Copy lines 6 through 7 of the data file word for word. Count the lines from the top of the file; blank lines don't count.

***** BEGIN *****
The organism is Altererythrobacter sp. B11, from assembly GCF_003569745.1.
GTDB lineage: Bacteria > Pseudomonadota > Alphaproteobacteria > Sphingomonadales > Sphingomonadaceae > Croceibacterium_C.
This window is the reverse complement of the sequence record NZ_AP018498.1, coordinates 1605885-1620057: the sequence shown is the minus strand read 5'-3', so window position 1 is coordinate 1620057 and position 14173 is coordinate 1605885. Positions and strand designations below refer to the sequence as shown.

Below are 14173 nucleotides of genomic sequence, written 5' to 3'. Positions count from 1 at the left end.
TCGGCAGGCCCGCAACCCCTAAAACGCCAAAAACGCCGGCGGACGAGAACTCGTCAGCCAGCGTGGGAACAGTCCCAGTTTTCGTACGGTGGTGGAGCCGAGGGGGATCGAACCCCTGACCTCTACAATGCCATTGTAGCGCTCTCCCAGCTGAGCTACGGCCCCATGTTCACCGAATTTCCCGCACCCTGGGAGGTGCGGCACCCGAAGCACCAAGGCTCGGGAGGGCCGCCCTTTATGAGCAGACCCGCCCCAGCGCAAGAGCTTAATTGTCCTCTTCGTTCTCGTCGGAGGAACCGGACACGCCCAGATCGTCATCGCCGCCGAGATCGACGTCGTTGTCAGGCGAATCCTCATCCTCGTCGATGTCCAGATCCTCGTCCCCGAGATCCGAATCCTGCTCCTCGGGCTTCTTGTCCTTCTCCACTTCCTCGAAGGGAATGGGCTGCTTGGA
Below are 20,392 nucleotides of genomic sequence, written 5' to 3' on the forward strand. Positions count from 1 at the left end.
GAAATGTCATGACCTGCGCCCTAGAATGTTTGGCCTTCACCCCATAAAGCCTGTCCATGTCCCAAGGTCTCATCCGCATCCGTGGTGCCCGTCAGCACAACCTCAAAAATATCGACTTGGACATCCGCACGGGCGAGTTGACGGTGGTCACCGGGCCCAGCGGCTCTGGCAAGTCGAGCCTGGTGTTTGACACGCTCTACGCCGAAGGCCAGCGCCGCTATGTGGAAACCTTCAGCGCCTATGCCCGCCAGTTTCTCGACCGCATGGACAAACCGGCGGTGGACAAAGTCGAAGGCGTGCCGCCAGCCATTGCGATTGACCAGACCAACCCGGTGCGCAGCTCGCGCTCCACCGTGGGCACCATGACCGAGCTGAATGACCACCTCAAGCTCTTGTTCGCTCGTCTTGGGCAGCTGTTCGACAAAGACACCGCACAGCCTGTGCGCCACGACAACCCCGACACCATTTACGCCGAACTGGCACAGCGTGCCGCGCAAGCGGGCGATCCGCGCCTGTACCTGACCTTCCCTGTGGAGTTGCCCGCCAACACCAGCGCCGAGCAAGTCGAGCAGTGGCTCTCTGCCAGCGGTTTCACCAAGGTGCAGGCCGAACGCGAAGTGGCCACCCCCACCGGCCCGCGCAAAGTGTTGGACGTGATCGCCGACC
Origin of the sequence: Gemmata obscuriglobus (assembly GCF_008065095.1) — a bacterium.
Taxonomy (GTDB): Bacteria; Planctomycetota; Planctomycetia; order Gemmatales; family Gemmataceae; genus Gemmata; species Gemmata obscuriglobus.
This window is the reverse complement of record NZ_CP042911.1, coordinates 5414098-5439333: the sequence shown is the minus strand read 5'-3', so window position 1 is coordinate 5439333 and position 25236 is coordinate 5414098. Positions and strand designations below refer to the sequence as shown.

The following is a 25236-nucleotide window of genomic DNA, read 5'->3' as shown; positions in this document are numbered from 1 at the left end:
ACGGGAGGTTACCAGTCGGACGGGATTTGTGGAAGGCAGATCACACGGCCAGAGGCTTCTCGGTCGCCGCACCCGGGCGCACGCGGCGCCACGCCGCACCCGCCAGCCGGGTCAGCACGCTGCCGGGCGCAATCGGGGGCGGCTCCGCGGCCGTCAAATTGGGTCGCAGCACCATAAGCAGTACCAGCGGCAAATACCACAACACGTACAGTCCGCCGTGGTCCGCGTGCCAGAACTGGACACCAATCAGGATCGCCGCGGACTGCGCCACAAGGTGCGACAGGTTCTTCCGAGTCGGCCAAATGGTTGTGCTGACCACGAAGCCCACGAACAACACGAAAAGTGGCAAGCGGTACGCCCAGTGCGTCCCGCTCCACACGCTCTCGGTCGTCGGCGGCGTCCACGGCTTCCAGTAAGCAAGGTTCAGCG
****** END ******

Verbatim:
Below are 20,392 nucleotides of genomic sequence, written 5' to 3' on the forward strand. Positions count from 1 at the left end.
GAAATGTCATGACCTGCGCCCTAGAATGTTTGGCCTTCACCCCATAAAGCCTGTCCATGTCCCAAGGTCTCATCCGCATCCGTGGTGCCCGTCAGCACAACCTCAAAAATATCGACTTGGACATCCGCACGGGCGAGTTGACGGTGGTCACCGGGCCCAGCGGCTCTGGCAAGTCGAGCCTGGTGTTTGACACGCTCTACGCCGAAGGCCAGCGCCGCTATGTGGAAACCTTCAGCGCCTATGCCCGCCAGTTTCTCGACCGCATGGACAAACCGGCGGTGGACAAAGTCGAAGGCGTGCCGCCAGCCATTGCGATTGACCAGACCAACCCGGTGCGCAGCTCGCGCTCCACCGTGGGCACCATGACCGAGCTGAATGACCACCTCAAGCTCTTGTTCGCTCGTCTTGGGCAGCTGTTCGACAAAGACACCGCACAGCCTGTGCGCCACGACAACCCCGACACCATTTACGCCGAACTGGCACAGCGTGCCGCGCAAGCGGGCGATCCGCGCCTGTACCTGACCTTCCCTGTGGAGTTGCCCGCCAACACCAGCGCCGAGCAAGTCGAGCAGTGGCTCTCTGCCAGCGGTTTCACCAAGGTGCAGGCCGAACGCGAAGTGGCCACCCCCACCGGCCCGCGCAAAGTGTTGGACGTGATCGCCGACC